COVID-19 is now a manmade pandemic of apathy, with only 3% of people in low-income countries having been fully vaccinated. The clock is ticking. The U.S. must lead now to vaccinate the world, save lives, and end this pandemic for everyone.
Tell President Biden to request U.S. Congress provide at least $17 billion in new supplemental funding before time runs out and before the U.S. global response runs out of resources to end the pandemic in 2022.
This funding is necessary to end the pandemic by:
Send your letter to President Biden now and do your part to end the COVID-19 pandemic for everyone, everywhere.
Photo Credit: Daniel Romana/CARE
Thank you for hosting the Global COVID-19 Summit, where the United States demonstrated tremendous leadership to marshal political will to vaccinate the world, save lives now, and build back better from the COVID-19 pandemic. Resources to achieve these targets must now be allocated quickly to follow through on commitments, accelerate the push for new resources from other nations, and ensure a more equitable response and recovery. We urge you to request Congress provide at least $17 billion in new supplemental funding, to vaccinate the world without diverting funds from other lifesaving development and humanitarian programs. This funding is necessary to end the pandemic and deliver on the first two pillars your leadership established at the Summit by assisting the world in reaching 70 percent vaccine coverage by the middle of 2022 without further diversion of health services, and to save lives now through increased access to other lifesaving tools.
I commend your Administration's bold vision for ending the pandemic in 2022 by achieving three pillars outline at the global Summit: 1) Vaccinate the world, 2) Save lives now, and 3) Build back better. However I remain concerned that there are insufficient resources to deliver on those pillars. The length and severity of the pandemic means that previous U.S. government resources for the global COVID-19 response are expected to be fully expended by early 2022. At the exact moment when the world should be ramping up efforts to achieve 70% vaccination by September 2022, funding for the efforts of the U.S. Global COVID-19 Taskforce will be exhausted. Additionally, the ramp up in vaccine production means that low-and-middle-income countries will soon need to deliver 7.5 times more vaccines a month than ever before, a herculean feat that will only be accomplished with new support for vaccine delivery.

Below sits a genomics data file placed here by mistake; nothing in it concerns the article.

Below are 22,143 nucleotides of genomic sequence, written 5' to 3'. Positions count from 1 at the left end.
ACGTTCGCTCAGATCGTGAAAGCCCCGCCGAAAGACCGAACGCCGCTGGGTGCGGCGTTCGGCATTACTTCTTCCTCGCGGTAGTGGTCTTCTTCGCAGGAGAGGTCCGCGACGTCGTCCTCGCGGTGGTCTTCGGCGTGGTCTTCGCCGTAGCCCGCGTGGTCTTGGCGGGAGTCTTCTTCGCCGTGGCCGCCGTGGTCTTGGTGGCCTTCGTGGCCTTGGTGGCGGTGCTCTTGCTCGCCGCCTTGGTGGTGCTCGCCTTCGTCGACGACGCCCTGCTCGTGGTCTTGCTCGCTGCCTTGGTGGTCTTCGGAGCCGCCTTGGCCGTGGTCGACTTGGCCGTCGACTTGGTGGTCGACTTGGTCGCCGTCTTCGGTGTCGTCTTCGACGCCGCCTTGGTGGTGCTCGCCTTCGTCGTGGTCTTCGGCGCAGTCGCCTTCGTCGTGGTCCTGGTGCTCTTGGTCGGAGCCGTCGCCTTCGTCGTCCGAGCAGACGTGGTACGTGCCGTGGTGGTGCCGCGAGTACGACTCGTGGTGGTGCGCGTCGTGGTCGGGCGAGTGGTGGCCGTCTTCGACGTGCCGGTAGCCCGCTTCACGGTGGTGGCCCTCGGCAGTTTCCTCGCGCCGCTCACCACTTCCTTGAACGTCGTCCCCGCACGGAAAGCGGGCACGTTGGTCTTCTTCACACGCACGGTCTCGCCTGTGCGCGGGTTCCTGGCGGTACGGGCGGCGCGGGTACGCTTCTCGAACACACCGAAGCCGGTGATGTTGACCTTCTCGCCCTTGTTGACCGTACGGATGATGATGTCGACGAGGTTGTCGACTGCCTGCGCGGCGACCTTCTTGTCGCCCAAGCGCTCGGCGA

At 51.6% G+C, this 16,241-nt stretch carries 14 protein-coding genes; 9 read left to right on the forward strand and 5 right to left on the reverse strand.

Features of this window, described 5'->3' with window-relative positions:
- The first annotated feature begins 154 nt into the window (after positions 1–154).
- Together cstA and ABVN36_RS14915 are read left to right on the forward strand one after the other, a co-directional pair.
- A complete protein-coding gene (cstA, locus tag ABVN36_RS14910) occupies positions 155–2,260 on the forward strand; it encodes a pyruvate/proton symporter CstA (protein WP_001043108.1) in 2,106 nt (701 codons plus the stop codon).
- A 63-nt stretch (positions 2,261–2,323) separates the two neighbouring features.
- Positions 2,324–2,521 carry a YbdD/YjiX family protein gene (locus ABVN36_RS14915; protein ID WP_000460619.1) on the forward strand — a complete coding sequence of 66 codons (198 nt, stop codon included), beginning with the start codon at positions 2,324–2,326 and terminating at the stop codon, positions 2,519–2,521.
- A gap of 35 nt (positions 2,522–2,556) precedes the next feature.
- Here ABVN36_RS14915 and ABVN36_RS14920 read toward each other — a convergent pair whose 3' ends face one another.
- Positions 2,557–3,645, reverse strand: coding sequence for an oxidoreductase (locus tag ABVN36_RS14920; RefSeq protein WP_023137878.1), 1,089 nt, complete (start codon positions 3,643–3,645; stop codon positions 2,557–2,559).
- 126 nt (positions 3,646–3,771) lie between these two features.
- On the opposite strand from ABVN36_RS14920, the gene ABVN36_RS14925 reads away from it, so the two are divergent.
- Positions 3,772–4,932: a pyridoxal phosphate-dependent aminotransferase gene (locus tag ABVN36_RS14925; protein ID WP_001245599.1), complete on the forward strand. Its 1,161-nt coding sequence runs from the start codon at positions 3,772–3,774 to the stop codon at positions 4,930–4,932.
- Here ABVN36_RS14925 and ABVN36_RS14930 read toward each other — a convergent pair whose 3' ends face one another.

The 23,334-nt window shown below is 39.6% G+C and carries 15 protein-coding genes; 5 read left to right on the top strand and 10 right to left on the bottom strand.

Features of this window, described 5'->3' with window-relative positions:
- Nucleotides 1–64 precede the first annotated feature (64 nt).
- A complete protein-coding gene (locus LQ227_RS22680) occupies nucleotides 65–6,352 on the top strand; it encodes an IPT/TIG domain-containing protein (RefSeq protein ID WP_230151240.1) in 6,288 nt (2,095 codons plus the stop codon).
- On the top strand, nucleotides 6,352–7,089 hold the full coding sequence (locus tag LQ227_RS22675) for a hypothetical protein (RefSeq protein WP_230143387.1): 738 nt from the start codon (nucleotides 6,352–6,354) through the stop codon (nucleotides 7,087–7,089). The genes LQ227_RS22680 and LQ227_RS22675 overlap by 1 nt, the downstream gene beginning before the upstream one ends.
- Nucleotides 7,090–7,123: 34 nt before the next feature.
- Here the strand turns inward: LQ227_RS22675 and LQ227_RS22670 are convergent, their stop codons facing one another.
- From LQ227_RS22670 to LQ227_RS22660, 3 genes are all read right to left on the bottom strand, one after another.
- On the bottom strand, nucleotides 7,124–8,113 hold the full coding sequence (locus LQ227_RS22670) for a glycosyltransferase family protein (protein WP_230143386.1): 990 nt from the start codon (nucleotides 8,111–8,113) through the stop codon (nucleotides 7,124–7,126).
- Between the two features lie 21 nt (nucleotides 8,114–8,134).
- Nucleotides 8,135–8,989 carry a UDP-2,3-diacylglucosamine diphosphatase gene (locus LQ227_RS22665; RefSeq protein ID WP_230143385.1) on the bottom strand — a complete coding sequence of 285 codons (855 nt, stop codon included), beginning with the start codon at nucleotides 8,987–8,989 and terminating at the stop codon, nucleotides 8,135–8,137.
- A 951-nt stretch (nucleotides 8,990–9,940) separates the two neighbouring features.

We are facing an urgent crisis of resources – as vaccine doses meant to end the pandemic arrive in ports, they must be coupled with support for frontline health workers and the health systems that support them to get those shots in arms before they expire.
New resources are needed to both live up to our commitments and bring the acute phase of the COVID-19 pandemic to an end.
The pandemic will not be over for us in the United States until it is over everywhere. Uncontrolled spread can lead to new variants, some that may be resistant to existing vaccines, only further prolonging the deadly pandemic. Continued global instability also threatens our own economic recovery and new strains and outbreaks threaten to quickly squander the hundreds of billions of taxpayer dollars the U.S. has already invested in its own domestic recovery. Achieving the global targets set at September's Summit not only supports a just and equitable pandemic response, but is also critically important to the U.S.'s health and economic interests.
An under-resourced global COVID-19 response puts the success of existing global health and development programs at risk if financial and human resources and health systems are stretched beyond their capacity to deliver these critical services and COVID-19 vaccines. Our past global COVID-19 investments have leveraged existing U.S. global health and development ingenuity, platforms and relationships to efficiently and effectively make a tremendous impact on the pandemic, but with funding running out, there is a financial and programmatic cliff ahead.